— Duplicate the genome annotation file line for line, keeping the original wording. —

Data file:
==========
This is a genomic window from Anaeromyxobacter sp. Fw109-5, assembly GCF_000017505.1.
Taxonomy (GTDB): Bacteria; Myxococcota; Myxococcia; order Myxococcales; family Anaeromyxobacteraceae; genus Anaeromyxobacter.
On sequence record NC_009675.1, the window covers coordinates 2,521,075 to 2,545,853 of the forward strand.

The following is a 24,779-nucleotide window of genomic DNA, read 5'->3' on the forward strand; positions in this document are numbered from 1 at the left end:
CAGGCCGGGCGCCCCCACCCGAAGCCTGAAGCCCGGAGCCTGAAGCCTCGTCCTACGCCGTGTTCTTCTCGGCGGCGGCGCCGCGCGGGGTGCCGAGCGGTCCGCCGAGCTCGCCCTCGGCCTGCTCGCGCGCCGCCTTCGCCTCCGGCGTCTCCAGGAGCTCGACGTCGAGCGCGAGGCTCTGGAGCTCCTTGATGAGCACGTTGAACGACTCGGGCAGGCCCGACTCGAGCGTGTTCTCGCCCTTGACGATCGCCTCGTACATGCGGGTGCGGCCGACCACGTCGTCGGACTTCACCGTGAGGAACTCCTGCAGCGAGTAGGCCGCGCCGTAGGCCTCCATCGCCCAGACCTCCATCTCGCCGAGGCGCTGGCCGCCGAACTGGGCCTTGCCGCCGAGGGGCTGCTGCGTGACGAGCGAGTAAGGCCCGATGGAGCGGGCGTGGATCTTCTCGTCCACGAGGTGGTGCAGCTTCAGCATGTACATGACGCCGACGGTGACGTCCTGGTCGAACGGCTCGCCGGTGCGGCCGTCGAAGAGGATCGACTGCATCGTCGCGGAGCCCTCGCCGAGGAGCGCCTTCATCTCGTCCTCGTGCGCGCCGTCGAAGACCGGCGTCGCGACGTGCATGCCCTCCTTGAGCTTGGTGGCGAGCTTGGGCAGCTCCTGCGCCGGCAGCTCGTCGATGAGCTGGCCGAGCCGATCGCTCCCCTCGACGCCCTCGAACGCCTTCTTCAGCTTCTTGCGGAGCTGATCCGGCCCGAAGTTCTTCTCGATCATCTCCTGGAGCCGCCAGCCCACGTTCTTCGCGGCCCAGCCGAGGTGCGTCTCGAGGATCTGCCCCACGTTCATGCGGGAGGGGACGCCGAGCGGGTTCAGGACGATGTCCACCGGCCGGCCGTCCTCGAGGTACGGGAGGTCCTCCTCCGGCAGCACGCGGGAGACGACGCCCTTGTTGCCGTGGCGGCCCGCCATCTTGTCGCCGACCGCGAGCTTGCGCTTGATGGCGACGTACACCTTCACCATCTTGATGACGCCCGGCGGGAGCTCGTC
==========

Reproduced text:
This is a genomic window from Anaeromyxobacter sp. Fw109-5, assembly GCF_000017505.1.
Taxonomy (GTDB): Bacteria; Myxococcota; Myxococcia; order Myxococcales; family Anaeromyxobacteraceae; genus Anaeromyxobacter.
On sequence record NC_009675.1, the window covers coordinates 2,521,075 to 2,545,853 of the forward strand.

The following is a 24,779-nucleotide window of genomic DNA, read 5'->3' on the forward strand; positions in this document are numbered from 1 at the left end:
CAGGCCGGGCGCCCCCACCCGAAGCCTGAAGCCCGGAGCCTGAAGCCTCGTCCTACGCCGTGTTCTTCTCGGCGGCGGCGCCGCGCGGGGTGCCGAGCGGTCCGCCGAGCTCGCCCTCGGCCTGCTCGCGCGCCGCCTTCGCCTCCGGCGTCTCCAGGAGCTCGACGTCGAGCGCGAGGCTCTGGAGCTCCTTGATGAGCACGTTGAACGACTCGGGCAGGCCCGACTCGAGCGTGTTCTCGCCCTTGACGATCGCCTCGTACATGCGGGTGCGGCCGACCACGTCGTCGGACTTCACCGTGAGGAACTCCTGCAGCGAGTAGGCCGCGCCGTAGGCCTCCATCGCCCAGACCTCCATCTCGCCGAGGCGCTGGCCGCCGAACTGGGCCTTGCCGCCGAGGGGCTGCTGCGTGACGAGCGAGTAAGGCCCGATGGAGCGGGCGTGGATCTTCTCGTCCACGAGGTGGTGCAGCTTCAGCATGTACATGACGCCGACGGTGACGTCCTGGTCGAACGGCTCGCCGGTGCGGCCGTCGAAGAGGATCGACTGCATCGTCGCGGAGCCCTCGCCGAGGAGCGCCTTCATCTCGTCCTCGTGCGCGCCGTCGAAGACCGGCGTCGCGACGTGCATGCCCTCCTTGAGCTTGGTGGCGAGCTTGGGCAGCTCCTGCGCCGGCAGCTCGTCGATGAGCTGGCCGAGCCGATCGCTCCCCTCGACGCCCTCGAACGCCTTCTTCAGCTTCTTGCGGAGCTGATCCGGCCCGAAGTTCTTCTCGATCATCTCCTGGAGCCGCCAGCCCACGTTCTTCGCGGCCCAGCCGAGGTGCGTCTCGAGGATCTGCCCCACGTTCATGCGGGAGGGGACGCCGAGCGGGTTCAGGACGATGTCCACCGGCCGGCCGTCCTCGAGGTACGGGAGGTCCTCCTCCGGCAGCACGCGGGAGACGACGCCCTTGTTGCCGTGGCGGCCCGCCATCTTGTCGCCGACCGCGAGCTTGCGCTTGATGGCGACGTACACCTTCACCATCTTGATGACGCCCGGCGGGAGCTCGTC